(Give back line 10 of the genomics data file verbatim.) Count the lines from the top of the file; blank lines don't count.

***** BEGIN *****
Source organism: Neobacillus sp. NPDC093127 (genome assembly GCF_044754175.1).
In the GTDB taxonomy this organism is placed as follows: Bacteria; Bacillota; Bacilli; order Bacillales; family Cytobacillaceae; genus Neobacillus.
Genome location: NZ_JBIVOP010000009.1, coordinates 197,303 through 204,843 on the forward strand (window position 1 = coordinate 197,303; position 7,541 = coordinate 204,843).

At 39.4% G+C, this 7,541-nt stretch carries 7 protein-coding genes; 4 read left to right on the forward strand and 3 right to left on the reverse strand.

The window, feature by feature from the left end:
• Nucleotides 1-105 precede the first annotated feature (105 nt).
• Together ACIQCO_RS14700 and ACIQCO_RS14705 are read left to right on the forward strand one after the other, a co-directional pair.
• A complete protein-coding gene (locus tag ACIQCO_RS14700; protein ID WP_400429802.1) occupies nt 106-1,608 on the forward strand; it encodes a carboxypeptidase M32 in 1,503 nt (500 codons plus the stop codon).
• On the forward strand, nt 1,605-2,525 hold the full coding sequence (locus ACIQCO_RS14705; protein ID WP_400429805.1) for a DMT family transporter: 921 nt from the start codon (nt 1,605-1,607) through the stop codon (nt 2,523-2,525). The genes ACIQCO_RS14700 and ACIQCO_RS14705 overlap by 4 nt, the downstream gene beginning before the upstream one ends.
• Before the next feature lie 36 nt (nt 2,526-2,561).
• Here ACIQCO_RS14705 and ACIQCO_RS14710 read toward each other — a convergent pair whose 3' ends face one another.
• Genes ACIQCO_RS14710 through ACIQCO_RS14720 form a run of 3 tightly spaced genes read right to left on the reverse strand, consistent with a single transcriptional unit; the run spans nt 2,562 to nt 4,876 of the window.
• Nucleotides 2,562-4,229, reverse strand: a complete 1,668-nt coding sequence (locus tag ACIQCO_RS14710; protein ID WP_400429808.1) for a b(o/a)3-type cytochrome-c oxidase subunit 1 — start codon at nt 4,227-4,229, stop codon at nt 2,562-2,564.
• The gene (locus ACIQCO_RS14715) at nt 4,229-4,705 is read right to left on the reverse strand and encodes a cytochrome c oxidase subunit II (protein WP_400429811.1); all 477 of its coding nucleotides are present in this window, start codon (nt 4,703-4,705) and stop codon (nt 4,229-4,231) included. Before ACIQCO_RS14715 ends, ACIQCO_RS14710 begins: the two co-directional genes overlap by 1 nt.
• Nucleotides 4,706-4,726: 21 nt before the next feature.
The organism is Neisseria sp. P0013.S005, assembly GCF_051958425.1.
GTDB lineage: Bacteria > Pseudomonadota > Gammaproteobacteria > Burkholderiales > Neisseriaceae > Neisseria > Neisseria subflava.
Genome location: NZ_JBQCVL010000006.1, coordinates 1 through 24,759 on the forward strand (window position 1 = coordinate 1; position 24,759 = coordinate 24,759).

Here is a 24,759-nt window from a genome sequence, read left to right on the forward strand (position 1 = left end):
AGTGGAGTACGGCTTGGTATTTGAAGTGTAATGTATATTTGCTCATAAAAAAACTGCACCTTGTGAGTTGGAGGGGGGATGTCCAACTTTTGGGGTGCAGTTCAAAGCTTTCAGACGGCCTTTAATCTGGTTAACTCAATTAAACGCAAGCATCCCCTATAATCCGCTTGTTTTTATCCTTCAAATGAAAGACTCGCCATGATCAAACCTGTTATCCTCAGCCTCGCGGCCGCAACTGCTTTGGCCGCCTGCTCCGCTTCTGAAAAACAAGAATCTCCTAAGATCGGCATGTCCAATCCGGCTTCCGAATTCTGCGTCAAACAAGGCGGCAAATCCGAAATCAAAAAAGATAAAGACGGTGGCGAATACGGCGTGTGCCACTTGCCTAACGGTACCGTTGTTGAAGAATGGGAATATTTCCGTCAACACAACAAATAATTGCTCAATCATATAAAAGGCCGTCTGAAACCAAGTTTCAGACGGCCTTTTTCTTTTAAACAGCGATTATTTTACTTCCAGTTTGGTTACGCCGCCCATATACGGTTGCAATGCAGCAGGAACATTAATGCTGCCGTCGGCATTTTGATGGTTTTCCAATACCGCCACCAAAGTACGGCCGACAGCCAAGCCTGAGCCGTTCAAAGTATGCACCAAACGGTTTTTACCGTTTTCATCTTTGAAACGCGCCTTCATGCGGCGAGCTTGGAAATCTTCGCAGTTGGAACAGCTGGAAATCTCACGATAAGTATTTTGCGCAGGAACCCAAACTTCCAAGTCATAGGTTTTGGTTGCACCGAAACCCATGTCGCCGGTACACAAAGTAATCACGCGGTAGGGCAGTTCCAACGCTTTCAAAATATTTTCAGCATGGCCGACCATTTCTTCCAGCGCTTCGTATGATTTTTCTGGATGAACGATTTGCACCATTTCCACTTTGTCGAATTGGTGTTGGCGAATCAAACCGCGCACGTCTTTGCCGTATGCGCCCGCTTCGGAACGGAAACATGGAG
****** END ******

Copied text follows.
• Before the next feature lie 36 nt (nt 2,526-2,561).